Assembly Series to tackle pulsars, poetry

Burnell to speak on scientific discovery

Radio astronomer and astrophysicist Jocelyn Bell Burnell, Ph.D., the first to discover pulsars, will describe her landmark work and current research 11 a.m. March 19 in Graham Chapel as part of the Assembly Series. Her talk, “In Pursuit of Pulsars,” is the annual Compton Science Lecture.

Radio astronomy research had been occurring since the 1950s but was limited until Cambridge astronomers developed a suitable type of radio telescope. Under the supervision of her doctoral adviser, Antony Hewish, Ph.D., Burnell was involved in the construction of the telescope and was responsible for the monitoring and interpreting of the transmission recordings.

Jocelyn Burnell

In 1967, her observation of unusual radio signals led to the detection of the first known pulsar, considered the most remarkable astronomical discovery in recent history. The pulsars appeared as an appendix in her doctoral thesis. In 1968, she co-authored two papers on pulsars in the science journal Nature.

In 1974, Hewish and Cambridge colleague Martin Ryle received the Nobel Prize in physics — in part for the discovery of pulsars. It was the first time the prize was given for work in astronomy.

Burnell was born in Belfast, Northern Ireland. She earned a bachelor’s degree in physics from the University of Glasgow in 1965, followed by a doctorate in radio astronomy from the University of Cambridge in 1969.

She is an enthusiastic communicator of science and a role model for women in science. She has taught and conducted research at the University of Southampton, University College London and at the Royal Observatory in Edinburgh.

She was dean of science at the University of Bath and taught physics at the Open University (England). She also spent a year as a distinguished visiting professor at Princeton University.

She holds a visiting professorship in astrophysics at the University of Oxford and is a fellow at Mansfield College, Oxford.

She has received many honors and awards for her contributions to science, including the Michelson Award, the Oppenheimer Memorial Prize, the Tinsley Prize from the American Astronomical Society, the Herschel Medal of the Royal Astronomical Society and the Priestley Award.

The ethical dimensions of science remain important to her. Since her school days, she has remained active in the Religious Society of Friends (Quakers) and maintains a strong commitment to the education of women and the need to encourage dialogue between practicing scientists and the public.

The event is free and open to the public.

For more information, call 935-4620 or visit

Phillips and the ‘Art of Restlessness’

Each year the Interdisciplinary Project in the Humanities (IPH) in Arts & Sciences presents a lecture series to explore a facet of the intellectual terrain that makes us human. This year, the IPH will feature one of the best poets mining that landscape, Carl Phillips. He will deliver the first of three talks 4 p.m. March 25 in Umrath Lounge for the Assembly Series.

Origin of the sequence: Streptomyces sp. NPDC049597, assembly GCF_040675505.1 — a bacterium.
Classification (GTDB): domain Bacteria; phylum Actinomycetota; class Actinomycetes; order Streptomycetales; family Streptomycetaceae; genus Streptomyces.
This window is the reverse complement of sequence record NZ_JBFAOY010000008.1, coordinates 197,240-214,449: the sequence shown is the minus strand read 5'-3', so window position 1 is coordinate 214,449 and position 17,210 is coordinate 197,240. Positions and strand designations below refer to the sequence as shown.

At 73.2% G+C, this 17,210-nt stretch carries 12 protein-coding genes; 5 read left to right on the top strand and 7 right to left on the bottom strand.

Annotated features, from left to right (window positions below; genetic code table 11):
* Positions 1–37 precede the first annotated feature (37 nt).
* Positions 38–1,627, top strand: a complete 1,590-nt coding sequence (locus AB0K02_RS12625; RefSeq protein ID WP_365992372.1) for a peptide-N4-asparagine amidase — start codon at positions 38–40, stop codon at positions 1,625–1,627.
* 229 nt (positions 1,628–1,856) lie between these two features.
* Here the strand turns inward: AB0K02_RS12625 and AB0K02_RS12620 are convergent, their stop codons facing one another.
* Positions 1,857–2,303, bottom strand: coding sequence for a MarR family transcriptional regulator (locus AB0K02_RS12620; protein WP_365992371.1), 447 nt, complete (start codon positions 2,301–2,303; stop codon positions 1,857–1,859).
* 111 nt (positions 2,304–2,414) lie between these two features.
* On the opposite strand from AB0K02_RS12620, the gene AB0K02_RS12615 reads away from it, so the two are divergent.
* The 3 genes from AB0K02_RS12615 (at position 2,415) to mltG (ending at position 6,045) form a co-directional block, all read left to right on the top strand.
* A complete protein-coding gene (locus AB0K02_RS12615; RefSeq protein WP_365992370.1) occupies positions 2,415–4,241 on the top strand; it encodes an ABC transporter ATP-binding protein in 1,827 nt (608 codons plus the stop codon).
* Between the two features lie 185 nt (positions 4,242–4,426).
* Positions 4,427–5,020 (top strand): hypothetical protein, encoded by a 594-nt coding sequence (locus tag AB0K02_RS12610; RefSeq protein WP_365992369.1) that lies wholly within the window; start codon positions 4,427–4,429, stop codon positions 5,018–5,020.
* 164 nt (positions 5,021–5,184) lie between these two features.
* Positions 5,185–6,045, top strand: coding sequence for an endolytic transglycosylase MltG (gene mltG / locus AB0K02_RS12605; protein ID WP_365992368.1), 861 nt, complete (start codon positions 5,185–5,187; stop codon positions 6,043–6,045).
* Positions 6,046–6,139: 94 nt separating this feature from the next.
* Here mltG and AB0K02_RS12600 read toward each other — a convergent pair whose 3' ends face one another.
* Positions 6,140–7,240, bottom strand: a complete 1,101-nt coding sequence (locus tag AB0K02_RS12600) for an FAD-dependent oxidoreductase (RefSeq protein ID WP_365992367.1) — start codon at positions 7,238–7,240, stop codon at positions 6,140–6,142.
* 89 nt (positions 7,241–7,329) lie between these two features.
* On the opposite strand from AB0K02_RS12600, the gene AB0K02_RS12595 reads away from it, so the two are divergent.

Phillips’ theme for his three-series talk is “The Art of Restlessness: On Poetry and Making.” The March 25 program will focus on “Poetry and Resistance.”

Carl Phillips

Phillips is a professor of English and of African and African American studies and a member of the Writing Program faculty, all in Arts & Sciences. He uses poems as vehicles to create thoughts for his readers. A common thread running throughout his work is the struggle to understand emotions that make us flawed, but wholly human, such as loss, love, desire and regret.

“If I want people to carry away any single thought or message from my poetry, it’s that it’s not only OK to be flawed and struggling — it just is a fact of life on Earth,” Phillips said in a 2006 profile for Washington University Magazine. “I try to present poems as opportunities to discover something about self and the world, not as complicated puzzles … to solve.”

The author of nine books of poetry and recipient of many top literary awards, Phillips has been nominated twice for the National Book Award, first for “From the Devotions” in 1998 and again in 2004 for “The Rest of Love.” In 2006, he won the Academy of American Poets Fellowship. His more recent collections are titled “Riding Westward,” and “Quiver of Arrows: Selected Poems 1986-2006.” In addition to poetry, Phillips also has written essays and has translated Sophocles.

He joined the faculty in 1993 and has guest-taught at Harvard University and the Iowa Writers Workshop. In addition to a bachelor’s degree in classics from Harvard University, he holds two master’s degrees, one in Latin and classical humanities from the University of Massachusetts and another in creative writing from Boston University.

He will present the second and third IPH lectures at noon March 27 in McMillan Cafe and at noon April 1 in the Women’s Building Formal Lounge.

All lectures are free and open to the public. For more information, visit or call 935-4620.

For more information on the Interdisciplinary Project in the Humanities, contact 935-4200.